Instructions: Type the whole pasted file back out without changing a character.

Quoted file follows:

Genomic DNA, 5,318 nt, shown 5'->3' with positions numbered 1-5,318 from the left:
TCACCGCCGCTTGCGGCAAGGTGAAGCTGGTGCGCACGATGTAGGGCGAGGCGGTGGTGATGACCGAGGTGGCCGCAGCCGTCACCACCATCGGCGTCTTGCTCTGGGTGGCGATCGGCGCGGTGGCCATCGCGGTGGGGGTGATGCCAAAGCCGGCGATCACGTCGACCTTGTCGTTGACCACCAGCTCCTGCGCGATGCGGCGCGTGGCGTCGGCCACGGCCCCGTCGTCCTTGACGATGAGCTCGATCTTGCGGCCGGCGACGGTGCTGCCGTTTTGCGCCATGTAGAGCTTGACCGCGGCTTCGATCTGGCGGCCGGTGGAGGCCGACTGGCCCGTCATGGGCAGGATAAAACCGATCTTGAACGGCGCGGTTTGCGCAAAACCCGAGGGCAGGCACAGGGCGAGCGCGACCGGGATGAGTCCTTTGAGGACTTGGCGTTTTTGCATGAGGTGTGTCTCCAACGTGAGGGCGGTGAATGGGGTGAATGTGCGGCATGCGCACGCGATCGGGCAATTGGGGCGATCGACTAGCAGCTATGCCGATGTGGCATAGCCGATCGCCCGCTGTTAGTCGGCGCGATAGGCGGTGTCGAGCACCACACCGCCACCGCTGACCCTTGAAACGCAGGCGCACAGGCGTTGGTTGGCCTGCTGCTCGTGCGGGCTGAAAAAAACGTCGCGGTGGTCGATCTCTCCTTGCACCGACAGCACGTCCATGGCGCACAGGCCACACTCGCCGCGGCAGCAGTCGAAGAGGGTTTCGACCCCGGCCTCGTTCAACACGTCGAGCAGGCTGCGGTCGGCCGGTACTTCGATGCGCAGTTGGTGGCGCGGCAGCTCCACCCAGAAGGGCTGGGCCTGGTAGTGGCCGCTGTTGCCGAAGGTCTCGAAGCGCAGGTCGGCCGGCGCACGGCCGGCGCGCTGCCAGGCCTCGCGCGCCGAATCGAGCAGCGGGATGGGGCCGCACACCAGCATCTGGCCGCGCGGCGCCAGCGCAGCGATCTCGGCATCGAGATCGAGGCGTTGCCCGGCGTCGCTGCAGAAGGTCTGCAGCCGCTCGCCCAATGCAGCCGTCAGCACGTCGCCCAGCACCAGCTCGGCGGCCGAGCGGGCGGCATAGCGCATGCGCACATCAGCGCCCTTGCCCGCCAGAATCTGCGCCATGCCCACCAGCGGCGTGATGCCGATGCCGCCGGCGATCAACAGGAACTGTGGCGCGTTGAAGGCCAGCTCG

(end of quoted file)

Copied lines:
Genomic DNA, 5,318 nt, shown 5'->3' with positions numbered 1-5,318 from the left:
TCACCGCCGCTTGCGGCAAGGTGAAGCTGGTGCGCACGATGTAGGGCGAGGCGGTGGTGATGACCGAGGTGGCCGCAGCCGTCACCACCATCGGCGTCTTGCTCTGGGTGGCGATCGGCGCGGTGGCCATCGCGGTGGGGGTGATGCCAAAGCCGGCGATCACGTCGACCTTGTCGTTGACCACCAGCTCCTGCGCGATGCGGCGCGTGGCGTCGGCCACGGCCCCGTCGTCCTTGACGATGAGCTCGATCTTGCGGCCGGCGACGGTGCTGCCGTTTTGCGCCATGTAGAGCTTGACCGCGGCTTCGATCTGGCGGCCGGTGGAGGCCGACTGGCCCGTCATGGGCAGGATAAAACCGATCTTGAACGGCGCGGTTTGCGCAAAACCCGAGGGCAGGCACAGGGCGAGCGCGACCGGGATGAGTCCTTTGAGGACTTGGCGTTTTTGCATGAGGTGTGTCTCCAACGTGAGGGCGGTGAATGGGGTGAATGTGCGGCATGCGCACGCGATCGGGCAATTGGGGCGATCGACTAGCAGCTATGCCGATGTGGCATAGCCGATCGCCCGCTGTTAGTCGGCGCGATAGGCGGTGTCGAGCACCACACCGCCACCGCTGACCCTTGAAACGCAGGCGCACAGGCGTTGGTTGGCCTGCTGCTCGTGCGGGCTGAAAAAAACGTCGCGGTGGTCGATCTCTCCTTGCACCGACAGCACGTCCATGGCGCACAGGCCACACTCGCCGCGGCAGCAGTCGAAGAGGGTTTCGACCCCGGCCTCGTTCAACACGTCGAGCAGGCTGCGGTCGGCCGGTACTTCGATGCGCAGTTGGTGGCGCGGCAGCTCCACCCAGAAGGGCTGGGCCTGGTAGTGGCCGCTGTTGCCGAAGGTCTCGAAGCGCAGGTCGGCCGGCGCACGGCCGGCGCGCTGCCAGGCCTCGCGCGCCGAATCGAGCAGCGGGATGGGGCCGCACACCAGCATCTGGCCGCGCGGCGCCAGCGCAGCGATCTCGGCATCGAGATCGAGGCGTTGCCCGGCGTCGCTGCAGAAGGTCTGCAGCCGCTCGCCCAATGCAGCCGTCAGCACGTCGCCCAGCACCAGCTCGGCGGCCGAGCGGGCGGCATAGCGCATGCGCACATCAGCGCCCTTGCCCGCCAGAATCTGCGCCATGCCCACCAGCGGCGTGATGCCGATGCCGCCGGCGATCAACAGGAACTGTGGCGCGTTGAAGGCCAGCTCG